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Former House and Senate member announces candidacy for 9th Congressional District

Tuesday, February 26, 2008 | 9:46 p.m. CST; updated 1:31 p.m. CDT, Tuesday, July 22, 2008

JEFFERSON CITY — A second person who has represented Columbia in Missouri’s legislature has joined the campaign for the 9th Congressional District.

Ken Jacob, a former member of the Missouri House and Senate, said he has opened an exploratory committee with every intention of entering the race. The seat is currently held by another Columbian, Republican Kenny Hulshof, who is giving up his seat to run for governor.

“I’m not sitting here saying I’m going to open an exploratory campaign with the intention of not running,” Jacob said. “I’m opening an exploratory campaign for the purpose of putting together the resources necessary to successfully run and win in the 9th Congressional District.”

Jacob’s son is one of his chief political advisers and his nephew will be his finance director. But for all the youth involvement in the campaign, Jacob said his campaign will largely focus on the aging population of the 9th District.

“This district is an aging population. They’re going to be dependent on Social Security, Medicare, and proper health care. People need to be taken care of; it’s one of my first priorities,” Jacob said, adding that if elected he will only do things to strengthen the two programs.

Jacob had risen to the Senate’s Democratic leader before term limits forced him out of the Senate in 2005. He now is the general counsel to the state auditor.

Jacob said he is entering the race at a time when change, especially regarding health care, is finally possible.

“Most of my political life, that margin of change has been very small,” Jacobs said. “So you make incremental improvements in health care, you include children, you take care of veterans, you take care of a portion of the population. I really believe that after the November elections, the margin of good that can be achieved is very broad. We have to get it done. Universal health care has to be passed in my first two years in Congress.”

Columbia’s other candidate is state Representative Judy Baker, a democrat. Baker announced her candidacy earlier and, unlike Jacob, formally filed for the race on the opening day Tuesday.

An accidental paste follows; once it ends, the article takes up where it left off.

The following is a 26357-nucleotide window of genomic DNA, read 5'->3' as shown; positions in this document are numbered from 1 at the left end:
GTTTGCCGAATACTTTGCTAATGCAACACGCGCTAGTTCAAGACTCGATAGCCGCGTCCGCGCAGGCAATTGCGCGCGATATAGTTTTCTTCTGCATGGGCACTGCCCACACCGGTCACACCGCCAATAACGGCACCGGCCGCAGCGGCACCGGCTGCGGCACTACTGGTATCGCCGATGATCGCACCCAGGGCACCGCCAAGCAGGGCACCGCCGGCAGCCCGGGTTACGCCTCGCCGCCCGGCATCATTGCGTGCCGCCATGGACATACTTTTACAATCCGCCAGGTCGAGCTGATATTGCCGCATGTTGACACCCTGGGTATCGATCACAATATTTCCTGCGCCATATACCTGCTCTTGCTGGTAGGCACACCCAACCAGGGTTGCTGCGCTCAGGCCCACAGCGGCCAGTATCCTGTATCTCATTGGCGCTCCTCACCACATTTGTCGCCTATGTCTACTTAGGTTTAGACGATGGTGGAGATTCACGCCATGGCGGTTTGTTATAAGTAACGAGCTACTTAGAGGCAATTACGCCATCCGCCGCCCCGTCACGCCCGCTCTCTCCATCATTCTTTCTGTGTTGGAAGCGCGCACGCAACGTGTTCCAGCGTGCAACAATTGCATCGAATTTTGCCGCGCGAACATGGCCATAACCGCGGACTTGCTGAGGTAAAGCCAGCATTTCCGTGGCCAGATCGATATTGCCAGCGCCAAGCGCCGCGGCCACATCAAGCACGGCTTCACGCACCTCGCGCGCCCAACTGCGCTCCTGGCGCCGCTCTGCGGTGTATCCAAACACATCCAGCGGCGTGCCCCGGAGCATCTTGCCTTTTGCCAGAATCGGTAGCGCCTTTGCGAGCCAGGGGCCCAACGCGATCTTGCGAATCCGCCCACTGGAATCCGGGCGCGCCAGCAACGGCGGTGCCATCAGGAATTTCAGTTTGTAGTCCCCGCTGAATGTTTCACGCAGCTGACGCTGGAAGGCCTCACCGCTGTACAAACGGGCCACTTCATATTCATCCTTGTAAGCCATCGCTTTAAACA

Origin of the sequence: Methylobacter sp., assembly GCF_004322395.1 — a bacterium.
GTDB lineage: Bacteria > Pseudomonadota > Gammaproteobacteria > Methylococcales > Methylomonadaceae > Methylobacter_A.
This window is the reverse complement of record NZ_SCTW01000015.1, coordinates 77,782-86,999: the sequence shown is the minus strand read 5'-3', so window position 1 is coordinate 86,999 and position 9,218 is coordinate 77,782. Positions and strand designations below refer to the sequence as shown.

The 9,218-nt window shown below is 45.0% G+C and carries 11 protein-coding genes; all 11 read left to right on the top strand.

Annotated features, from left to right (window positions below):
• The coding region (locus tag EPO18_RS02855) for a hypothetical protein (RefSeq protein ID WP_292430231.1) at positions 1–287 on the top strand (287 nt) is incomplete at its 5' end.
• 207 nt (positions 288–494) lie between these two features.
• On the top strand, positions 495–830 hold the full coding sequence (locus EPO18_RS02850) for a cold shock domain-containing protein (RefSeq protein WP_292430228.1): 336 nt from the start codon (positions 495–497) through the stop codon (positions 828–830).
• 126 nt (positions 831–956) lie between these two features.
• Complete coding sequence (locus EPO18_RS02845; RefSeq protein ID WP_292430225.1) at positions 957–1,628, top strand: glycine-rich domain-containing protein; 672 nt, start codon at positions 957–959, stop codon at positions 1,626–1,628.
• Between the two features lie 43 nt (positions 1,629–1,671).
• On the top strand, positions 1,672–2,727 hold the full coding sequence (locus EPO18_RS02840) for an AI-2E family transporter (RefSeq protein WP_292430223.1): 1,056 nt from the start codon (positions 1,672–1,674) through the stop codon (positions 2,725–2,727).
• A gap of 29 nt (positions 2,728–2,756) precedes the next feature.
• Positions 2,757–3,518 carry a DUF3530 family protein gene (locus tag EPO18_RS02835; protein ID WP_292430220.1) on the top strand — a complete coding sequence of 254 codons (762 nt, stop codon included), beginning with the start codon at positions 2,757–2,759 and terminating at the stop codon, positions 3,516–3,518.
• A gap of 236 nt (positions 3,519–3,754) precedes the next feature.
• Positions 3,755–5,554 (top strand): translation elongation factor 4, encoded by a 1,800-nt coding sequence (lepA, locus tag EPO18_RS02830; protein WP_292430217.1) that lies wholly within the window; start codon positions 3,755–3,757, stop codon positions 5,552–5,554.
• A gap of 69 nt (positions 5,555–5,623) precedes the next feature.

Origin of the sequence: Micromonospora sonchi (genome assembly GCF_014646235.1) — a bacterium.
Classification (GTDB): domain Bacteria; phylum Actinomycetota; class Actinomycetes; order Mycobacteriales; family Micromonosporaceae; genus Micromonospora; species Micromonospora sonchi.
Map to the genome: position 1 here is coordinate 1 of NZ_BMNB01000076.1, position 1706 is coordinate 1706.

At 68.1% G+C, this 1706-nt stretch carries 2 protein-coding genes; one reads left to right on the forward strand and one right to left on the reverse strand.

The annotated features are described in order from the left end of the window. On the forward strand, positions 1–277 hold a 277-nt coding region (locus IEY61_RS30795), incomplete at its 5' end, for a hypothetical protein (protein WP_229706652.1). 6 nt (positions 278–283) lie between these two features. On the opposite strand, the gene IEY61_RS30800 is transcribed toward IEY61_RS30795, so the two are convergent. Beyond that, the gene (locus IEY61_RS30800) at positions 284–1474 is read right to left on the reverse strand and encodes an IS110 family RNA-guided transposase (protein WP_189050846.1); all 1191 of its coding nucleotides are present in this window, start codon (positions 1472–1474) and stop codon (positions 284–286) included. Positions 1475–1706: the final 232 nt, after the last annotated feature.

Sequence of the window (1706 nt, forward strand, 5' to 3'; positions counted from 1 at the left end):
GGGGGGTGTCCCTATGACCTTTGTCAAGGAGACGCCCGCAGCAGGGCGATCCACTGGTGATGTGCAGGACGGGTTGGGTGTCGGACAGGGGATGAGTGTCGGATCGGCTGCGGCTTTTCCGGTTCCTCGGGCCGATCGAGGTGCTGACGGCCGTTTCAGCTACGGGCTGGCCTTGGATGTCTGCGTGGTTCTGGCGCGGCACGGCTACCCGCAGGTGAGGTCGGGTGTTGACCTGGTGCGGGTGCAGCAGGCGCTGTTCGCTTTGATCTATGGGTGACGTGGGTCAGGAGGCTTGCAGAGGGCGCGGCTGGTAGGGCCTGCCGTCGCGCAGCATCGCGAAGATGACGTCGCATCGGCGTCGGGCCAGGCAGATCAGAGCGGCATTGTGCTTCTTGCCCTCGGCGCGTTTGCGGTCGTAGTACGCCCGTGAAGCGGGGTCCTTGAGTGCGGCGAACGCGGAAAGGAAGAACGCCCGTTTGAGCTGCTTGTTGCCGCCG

Baker said she also is making health care the crux of her campaign.

“Because that’s my expertise, I think I can make some real difference in Washington because there’s really very few Congress-people who have health care system expertise and I think I can bring a fresh perspective to that.” Baker said.

Baker also said she wants health care access for all so that people can stop using the emergency room.

“I’d like for us to not use the emergency room for preventative care,” she said.

In addition to health care, Jacob also wants to focus some attention on the economy by addressing the debt many college graduates face and increasing access to higher education so young people are better prepared for the workplace.

Jacob brings 22 years of legislative experience to the table, having been a seven-term legislator and a two-term senator, including a stint as the Senate minority leader. Jacob earned two degrees part-time during his time in office: a master’s degree in public administration and a law degree, both from MU.

According to Jacob, his record includes a history of college scholarship programs, including Bright Flight, as well as being floor handler of one of the largest tax cut bills in Missouri history.

Central Missouri has another former lawmaker in the race — Moberly’s former House member Steve Gaw. Gaw had risen to the legislature’s most powerful position of House speaker before his unsuccessful campaign for secretary of state in 2000 when he lost to Matt Blunt, who won the governorship four years later.

After his defeat, Gaw was appointed to the utility-regulating Public Service Commission. With his term expired, Gaw said he has made campaigning his full-time job.

Gaw has made the economy the center of his campaign, focusing on attacking gas prices and making sure all have access to affordable utilities.

“There needs to be someone listening to the people who are trying to pay the bills, stand up for the consumer,” Gaw said. “I’ll do that in Washington if I get the opportunity to serve.”


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